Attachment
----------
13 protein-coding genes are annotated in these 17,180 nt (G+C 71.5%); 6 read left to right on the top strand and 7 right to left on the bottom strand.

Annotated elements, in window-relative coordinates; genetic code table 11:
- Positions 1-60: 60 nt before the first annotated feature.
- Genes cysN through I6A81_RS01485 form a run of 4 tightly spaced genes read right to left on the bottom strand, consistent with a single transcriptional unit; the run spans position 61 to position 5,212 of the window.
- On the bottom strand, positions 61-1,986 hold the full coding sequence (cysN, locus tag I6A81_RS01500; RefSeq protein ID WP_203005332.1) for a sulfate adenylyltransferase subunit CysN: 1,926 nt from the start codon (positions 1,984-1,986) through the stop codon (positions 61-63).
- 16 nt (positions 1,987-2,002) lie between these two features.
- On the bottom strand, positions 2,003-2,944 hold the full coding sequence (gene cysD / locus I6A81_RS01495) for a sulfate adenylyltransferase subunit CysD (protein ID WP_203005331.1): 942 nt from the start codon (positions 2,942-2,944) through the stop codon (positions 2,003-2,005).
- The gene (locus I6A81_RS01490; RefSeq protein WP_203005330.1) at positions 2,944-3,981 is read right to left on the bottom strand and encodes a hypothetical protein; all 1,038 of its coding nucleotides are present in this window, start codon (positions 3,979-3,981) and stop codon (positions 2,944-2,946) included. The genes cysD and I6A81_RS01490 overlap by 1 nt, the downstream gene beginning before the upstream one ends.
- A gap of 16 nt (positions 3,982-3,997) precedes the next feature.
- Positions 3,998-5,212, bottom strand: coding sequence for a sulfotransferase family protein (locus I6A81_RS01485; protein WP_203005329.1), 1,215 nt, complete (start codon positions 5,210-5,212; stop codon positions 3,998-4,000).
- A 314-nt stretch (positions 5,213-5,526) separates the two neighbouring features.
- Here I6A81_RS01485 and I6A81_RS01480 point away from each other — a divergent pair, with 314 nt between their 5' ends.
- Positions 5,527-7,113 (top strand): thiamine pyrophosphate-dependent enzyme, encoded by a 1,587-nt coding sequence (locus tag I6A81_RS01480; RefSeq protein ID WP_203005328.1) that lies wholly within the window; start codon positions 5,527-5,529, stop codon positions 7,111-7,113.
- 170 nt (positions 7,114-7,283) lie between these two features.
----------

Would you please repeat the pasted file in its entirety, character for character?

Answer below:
13 protein-coding genes are annotated in these 17,180 nt (G+C 71.5%); 6 read left to right on the top strand and 7 right to left on the bottom strand.

Annotated elements, in window-relative coordinates; genetic code table 11:
- Positions 1-60: 60 nt before the first annotated feature.
- Genes cysN through I6A81_RS01485 form a run of 4 tightly spaced genes read right to left on the bottom strand, consistent with a single transcriptional unit; the run spans position 61 to position 5,212 of the window.
- On the bottom strand, positions 61-1,986 hold the full coding sequence (cysN, locus tag I6A81_RS01500; RefSeq protein ID WP_203005332.1) for a sulfate adenylyltransferase subunit CysN: 1,926 nt from the start codon (positions 1,984-1,986) through the stop codon (positions 61-63).
- 16 nt (positions 1,987-2,002) lie between these two features.
- On the bottom strand, positions 2,003-2,944 hold the full coding sequence (gene cysD / locus I6A81_RS01495) for a sulfate adenylyltransferase subunit CysD (protein ID WP_203005331.1): 942 nt from the start codon (positions 2,942-2,944) through the stop codon (positions 2,003-2,005).
- The gene (locus I6A81_RS01490; RefSeq protein WP_203005330.1) at positions 2,944-3,981 is read right to left on the bottom strand and encodes a hypothetical protein; all 1,038 of its coding nucleotides are present in this window, start codon (positions 3,979-3,981) and stop codon (positions 2,944-2,946) included. The genes cysD and I6A81_RS01490 overlap by 1 nt, the downstream gene beginning before the upstream one ends.
- A gap of 16 nt (positions 3,982-3,997) precedes the next feature.
- Positions 3,998-5,212, bottom strand: coding sequence for a sulfotransferase family protein (locus I6A81_RS01485; protein WP_203005329.1), 1,215 nt, complete (start codon positions 5,210-5,212; stop codon positions 3,998-4,000).
- A 314-nt stretch (positions 5,213-5,526) separates the two neighbouring features.
- Here I6A81_RS01485 and I6A81_RS01480 point away from each other — a divergent pair, with 314 nt between their 5' ends.
- Positions 5,527-7,113 (top strand): thiamine pyrophosphate-dependent enzyme, encoded by a 1,587-nt coding sequence (locus tag I6A81_RS01480; RefSeq protein ID WP_203005328.1) that lies wholly within the window; start codon positions 5,527-5,529, stop codon positions 7,111-7,113.
- 170 nt (positions 7,114-7,283) lie between these two features.